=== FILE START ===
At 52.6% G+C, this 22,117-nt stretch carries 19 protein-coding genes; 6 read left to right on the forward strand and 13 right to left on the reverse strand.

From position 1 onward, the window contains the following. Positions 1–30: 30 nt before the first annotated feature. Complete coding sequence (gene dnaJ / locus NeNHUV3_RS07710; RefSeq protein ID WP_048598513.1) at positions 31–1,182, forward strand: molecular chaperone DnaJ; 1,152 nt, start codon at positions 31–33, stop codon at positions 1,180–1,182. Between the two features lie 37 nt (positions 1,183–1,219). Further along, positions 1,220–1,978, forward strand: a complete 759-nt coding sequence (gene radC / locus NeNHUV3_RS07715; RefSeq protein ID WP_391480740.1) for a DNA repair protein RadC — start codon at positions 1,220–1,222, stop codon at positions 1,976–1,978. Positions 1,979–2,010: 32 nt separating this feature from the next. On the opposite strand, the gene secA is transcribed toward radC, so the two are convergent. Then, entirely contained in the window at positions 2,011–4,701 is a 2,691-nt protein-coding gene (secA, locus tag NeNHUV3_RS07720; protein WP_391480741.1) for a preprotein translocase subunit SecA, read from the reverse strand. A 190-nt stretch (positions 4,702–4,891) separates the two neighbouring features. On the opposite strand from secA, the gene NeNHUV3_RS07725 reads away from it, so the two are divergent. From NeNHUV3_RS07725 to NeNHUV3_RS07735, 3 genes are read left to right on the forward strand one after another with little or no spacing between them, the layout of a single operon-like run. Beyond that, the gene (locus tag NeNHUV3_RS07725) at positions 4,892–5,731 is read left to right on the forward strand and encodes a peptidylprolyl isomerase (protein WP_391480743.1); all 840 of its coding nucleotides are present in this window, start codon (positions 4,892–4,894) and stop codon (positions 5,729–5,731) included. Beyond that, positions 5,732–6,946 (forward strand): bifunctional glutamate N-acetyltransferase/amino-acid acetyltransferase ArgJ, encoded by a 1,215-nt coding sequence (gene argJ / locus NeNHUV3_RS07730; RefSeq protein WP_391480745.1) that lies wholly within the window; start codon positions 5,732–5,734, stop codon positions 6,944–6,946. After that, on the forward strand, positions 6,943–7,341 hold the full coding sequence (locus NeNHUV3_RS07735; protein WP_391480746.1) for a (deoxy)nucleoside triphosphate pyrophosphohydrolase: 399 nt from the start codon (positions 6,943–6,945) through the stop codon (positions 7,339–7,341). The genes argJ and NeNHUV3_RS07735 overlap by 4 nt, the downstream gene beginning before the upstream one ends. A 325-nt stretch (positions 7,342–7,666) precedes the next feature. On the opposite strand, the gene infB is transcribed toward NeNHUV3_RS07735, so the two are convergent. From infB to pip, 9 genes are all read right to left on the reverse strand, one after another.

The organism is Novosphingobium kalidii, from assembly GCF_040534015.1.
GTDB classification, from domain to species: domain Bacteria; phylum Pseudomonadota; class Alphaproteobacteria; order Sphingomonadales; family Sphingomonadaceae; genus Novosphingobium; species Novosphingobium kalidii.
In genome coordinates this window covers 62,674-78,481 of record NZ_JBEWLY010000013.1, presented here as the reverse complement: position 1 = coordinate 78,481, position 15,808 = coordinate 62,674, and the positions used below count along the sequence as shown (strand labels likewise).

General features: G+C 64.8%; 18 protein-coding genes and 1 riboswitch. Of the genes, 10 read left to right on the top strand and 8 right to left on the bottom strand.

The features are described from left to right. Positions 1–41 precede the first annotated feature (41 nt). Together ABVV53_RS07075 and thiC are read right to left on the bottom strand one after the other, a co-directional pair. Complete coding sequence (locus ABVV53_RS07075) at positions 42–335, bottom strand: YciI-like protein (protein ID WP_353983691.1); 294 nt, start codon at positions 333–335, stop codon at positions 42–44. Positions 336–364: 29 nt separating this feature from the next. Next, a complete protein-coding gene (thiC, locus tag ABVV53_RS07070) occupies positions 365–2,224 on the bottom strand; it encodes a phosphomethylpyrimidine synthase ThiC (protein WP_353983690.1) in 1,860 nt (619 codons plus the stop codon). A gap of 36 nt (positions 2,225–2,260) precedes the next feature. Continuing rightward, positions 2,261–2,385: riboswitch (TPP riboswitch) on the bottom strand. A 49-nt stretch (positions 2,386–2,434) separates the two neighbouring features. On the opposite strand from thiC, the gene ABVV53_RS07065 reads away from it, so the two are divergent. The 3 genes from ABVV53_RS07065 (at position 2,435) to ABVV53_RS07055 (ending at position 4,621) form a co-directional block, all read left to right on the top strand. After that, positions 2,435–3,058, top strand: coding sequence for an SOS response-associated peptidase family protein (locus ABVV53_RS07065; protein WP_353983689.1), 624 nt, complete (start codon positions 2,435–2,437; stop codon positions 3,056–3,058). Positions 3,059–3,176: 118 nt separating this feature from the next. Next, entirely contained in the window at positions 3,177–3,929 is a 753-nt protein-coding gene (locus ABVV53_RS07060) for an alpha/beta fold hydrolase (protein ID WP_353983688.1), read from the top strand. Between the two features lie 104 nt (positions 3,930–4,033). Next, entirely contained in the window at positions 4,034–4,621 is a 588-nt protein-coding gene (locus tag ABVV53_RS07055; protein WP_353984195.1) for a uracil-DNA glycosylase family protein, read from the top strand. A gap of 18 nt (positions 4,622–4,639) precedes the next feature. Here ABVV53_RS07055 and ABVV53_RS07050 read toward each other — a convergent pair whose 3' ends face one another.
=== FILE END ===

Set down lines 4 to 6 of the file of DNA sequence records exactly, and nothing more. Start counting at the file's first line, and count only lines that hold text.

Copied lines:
GTDB classification, from domain to species: domain Bacteria; phylum Pseudomonadota; class Alphaproteobacteria; order Sphingomonadales; family Sphingomonadaceae; genus Novosphingobium; species Novosphingobium kalidii.
In genome coordinates this window covers 62,674-78,481 of record NZ_JBEWLY010000013.1, presented here as the reverse complement: position 1 = coordinate 78,481, position 15,808 = coordinate 62,674, and the positions used below count along the sequence as shown (strand labels likewise).

General features: G+C 64.8%; 18 protein-coding genes and 1 riboswitch. Of the genes, 10 read left to right on the top strand and 8 right to left on the bottom strand.